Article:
Two Guys, a Girl and a TV Set

Three college friends out in the world, filling the void with television…and loving it.

Prep and Landing lands a hit

Posted by CJ Cregg on December 16, 2009

Holding down the Control Room

Thank goodness for the fact that they replay holiday specials ad nauseum before Christmas.  I finally got a chance to watch Disney’s Prep and Landing on ABC.  Is it the new RudolphFrostyCharlie Brown?  Here’s what I think.

(This plot summary contains spoilers.)

The special follows an elite group of elves that help Santa get it all done on Christmas Eve.  The main character, Wayne wants a promotion, but he doesn’t get it.  Instead, he gets a new partner, energetic and eager Lanny.  On Christmas Eve, Wayne is jaded so doesn’t want to help prep for Santa.  Creatures start stirring, a snow storm hits, and the control room decides to call off the trip to Timmy’s house.  Lanny and Wayne pull together and get Santa into the house.  Wayne gets his promotion, but remembers the TRUE meaning of Prep and Landing and decides to stick with his old job with Lanny.

Disney has completely created a world of Christmas.  In a way, the special is almost too high tech and well done to fit

Wayne meets his new partner, Lanny

in with the rest of the genre.  (Remember how “homemade” Rudolph looks?)  Of course, times change, and this is classic Disney/Pixar.  Nonetheless, the special doesn’t feel too ambitious.  Focusing on one child’s house makes it all fit into a half hour.  But I would totally watch this as a movie.  These characters could definitely sustain two hours.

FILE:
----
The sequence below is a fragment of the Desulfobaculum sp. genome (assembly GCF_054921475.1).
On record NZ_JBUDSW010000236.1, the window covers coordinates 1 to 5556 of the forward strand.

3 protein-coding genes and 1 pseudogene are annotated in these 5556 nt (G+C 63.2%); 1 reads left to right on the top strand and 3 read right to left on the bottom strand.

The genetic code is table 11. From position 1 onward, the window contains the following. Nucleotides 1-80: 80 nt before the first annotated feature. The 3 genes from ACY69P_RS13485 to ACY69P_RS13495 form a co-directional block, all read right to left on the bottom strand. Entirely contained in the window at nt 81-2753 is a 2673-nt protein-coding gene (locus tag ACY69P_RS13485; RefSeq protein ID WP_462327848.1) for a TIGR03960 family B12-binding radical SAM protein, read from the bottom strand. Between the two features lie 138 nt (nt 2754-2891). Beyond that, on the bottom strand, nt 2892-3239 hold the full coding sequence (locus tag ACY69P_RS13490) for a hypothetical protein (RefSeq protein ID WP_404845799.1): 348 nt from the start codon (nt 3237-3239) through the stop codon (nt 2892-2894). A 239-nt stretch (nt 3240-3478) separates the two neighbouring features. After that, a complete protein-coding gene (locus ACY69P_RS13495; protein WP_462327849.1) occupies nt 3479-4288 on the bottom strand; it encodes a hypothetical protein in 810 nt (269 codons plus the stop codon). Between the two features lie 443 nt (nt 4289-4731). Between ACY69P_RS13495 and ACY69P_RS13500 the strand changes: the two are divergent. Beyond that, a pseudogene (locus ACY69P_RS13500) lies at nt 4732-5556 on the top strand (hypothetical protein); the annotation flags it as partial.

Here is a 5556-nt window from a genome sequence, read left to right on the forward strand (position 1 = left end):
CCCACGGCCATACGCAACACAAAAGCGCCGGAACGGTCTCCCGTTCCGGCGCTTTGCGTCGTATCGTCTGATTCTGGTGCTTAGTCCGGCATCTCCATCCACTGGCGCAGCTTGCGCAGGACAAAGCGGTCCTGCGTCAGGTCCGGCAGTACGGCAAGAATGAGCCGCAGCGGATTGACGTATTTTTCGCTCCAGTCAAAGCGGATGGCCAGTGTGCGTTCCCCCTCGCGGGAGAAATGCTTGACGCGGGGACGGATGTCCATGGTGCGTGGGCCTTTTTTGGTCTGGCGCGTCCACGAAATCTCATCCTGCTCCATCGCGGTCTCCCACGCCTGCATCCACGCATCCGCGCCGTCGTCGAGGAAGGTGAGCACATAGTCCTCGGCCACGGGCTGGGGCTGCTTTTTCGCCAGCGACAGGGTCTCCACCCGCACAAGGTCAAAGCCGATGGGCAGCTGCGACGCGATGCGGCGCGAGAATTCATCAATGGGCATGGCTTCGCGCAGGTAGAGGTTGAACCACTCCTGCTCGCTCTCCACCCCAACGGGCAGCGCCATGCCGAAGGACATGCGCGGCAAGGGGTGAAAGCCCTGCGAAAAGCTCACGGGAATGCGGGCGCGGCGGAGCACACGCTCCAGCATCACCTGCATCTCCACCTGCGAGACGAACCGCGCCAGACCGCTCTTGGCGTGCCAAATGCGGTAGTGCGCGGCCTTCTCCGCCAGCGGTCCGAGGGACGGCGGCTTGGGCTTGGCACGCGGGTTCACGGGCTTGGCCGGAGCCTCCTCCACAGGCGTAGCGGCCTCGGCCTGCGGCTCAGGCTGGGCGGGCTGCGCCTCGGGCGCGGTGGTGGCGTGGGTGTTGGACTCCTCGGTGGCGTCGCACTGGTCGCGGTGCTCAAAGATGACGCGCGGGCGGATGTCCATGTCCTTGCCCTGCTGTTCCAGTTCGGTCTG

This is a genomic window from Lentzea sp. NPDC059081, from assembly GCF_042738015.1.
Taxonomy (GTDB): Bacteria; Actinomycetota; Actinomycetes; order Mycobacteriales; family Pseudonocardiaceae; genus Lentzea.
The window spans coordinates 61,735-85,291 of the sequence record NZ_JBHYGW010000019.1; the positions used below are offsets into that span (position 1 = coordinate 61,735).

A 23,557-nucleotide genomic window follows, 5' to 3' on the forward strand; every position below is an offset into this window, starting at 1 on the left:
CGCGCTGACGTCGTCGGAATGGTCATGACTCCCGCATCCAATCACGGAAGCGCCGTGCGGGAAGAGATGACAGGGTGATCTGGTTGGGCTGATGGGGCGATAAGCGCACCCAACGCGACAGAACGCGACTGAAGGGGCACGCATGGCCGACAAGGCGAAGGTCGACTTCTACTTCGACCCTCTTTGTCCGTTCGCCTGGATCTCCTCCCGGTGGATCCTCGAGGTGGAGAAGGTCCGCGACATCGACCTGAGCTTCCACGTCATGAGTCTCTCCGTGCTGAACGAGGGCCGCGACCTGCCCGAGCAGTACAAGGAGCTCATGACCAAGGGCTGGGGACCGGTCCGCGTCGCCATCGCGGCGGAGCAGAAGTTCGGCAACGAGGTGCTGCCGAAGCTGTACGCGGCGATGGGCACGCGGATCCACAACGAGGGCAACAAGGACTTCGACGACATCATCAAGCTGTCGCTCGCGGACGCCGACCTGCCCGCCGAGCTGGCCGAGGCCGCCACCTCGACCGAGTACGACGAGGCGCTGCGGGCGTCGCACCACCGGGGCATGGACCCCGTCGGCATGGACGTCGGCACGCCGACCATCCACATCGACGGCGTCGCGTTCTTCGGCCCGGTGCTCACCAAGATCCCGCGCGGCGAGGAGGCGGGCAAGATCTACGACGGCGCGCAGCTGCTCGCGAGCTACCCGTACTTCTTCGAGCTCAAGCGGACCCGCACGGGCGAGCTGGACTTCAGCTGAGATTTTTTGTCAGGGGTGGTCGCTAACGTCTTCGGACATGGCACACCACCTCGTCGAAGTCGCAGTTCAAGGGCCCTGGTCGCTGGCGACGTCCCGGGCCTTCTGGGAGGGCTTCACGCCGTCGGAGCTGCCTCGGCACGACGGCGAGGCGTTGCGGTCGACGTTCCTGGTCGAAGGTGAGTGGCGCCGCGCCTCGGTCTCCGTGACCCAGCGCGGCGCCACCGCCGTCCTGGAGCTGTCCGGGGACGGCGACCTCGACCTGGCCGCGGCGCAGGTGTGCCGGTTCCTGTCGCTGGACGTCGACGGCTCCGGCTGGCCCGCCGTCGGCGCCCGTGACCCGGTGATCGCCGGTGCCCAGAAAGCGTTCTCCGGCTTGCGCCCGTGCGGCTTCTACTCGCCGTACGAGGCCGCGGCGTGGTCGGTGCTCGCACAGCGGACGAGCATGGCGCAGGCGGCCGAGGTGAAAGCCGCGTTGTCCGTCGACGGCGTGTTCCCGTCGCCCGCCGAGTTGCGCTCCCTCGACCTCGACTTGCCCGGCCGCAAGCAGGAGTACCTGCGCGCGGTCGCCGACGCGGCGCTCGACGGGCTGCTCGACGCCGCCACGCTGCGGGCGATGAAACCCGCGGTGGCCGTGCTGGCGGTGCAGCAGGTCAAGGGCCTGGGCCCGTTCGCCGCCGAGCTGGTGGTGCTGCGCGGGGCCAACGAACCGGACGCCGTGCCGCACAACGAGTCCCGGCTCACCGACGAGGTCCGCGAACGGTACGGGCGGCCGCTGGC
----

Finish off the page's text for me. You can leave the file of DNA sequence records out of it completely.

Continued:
Now, when it comes to Christmas, I say the more the merrier.  And in Prep and Landing, Christmas is all over the place.  The elves have scanners to determine the number of  creatures stirring (hopefully zero), and use Christmas tree lights to guide the sleigh on to the roof, much like air traffic controllers.

Won't you guide my sleigh tonight?

One of my favorite things about Prep and Landing is all of the references to other Christmas poems and songs.  The Prep and Landing elves have their own language, and like any top secret program, they speak in code and all have call signs.  Lanny’s call sign is “Tree Skirt” (heh) and when Santa is good and ready to leave the North Pole, the control room elves say “The Patridge is in the Pear Tree.”  The reindeer all have bluetooth headsets to communicate with control.  Their call sign is “Eight Maids a Milking,” which they don’t like.  The language and codes create a complete, believable world.  Also, this language makes the special very quotable, so I can see families (and me) looking forward to seeing this every year.

Like all other members of this genre, Prep and Landing has a message about the true meaning of Christmas.  Here, we’re told it’s about making memories to pass on.  When Wayne re-realizes this, he of course decides to stick with his old job.  In this way, the ending is predictable, but it’s ok.

So what do I think?  Prep and Landing is “so tinsel.”  (Translation: really awesome.)


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